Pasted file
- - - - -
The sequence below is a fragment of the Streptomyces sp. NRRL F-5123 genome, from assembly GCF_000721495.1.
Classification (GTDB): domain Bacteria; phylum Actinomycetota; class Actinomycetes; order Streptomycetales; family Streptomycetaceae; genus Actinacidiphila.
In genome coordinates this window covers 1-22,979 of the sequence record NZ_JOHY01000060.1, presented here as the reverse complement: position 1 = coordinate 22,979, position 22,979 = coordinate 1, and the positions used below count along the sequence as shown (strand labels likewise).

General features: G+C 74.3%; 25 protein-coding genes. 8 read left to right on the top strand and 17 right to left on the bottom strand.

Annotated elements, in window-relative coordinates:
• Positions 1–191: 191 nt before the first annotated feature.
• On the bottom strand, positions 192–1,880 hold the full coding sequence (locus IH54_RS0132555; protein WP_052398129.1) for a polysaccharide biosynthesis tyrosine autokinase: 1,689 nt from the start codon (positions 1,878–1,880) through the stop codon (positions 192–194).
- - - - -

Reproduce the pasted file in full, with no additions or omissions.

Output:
The sequence below is a fragment of the Streptomyces sp. NRRL F-5123 genome, from assembly GCF_000721495.1.
Classification (GTDB): domain Bacteria; phylum Actinomycetota; class Actinomycetes; order Streptomycetales; family Streptomycetaceae; genus Actinacidiphila.
In genome coordinates this window covers 1-22,979 of the sequence record NZ_JOHY01000060.1, presented here as the reverse complement: position 1 = coordinate 22,979, position 22,979 = coordinate 1, and the positions used below count along the sequence as shown (strand labels likewise).

General features: G+C 74.3%; 25 protein-coding genes. 8 read left to right on the top strand and 17 right to left on the bottom strand.

Annotated elements, in window-relative coordinates:
• Positions 1–191: 191 nt before the first annotated feature.
• On the bottom strand, positions 192–1,880 hold the full coding sequence (locus IH54_RS0132555; protein WP_052398129.1) for a polysaccharide biosynthesis tyrosine autokinase: 1,689 nt from the start codon (positions 1,878–1,880) through the stop codon (positions 192–194).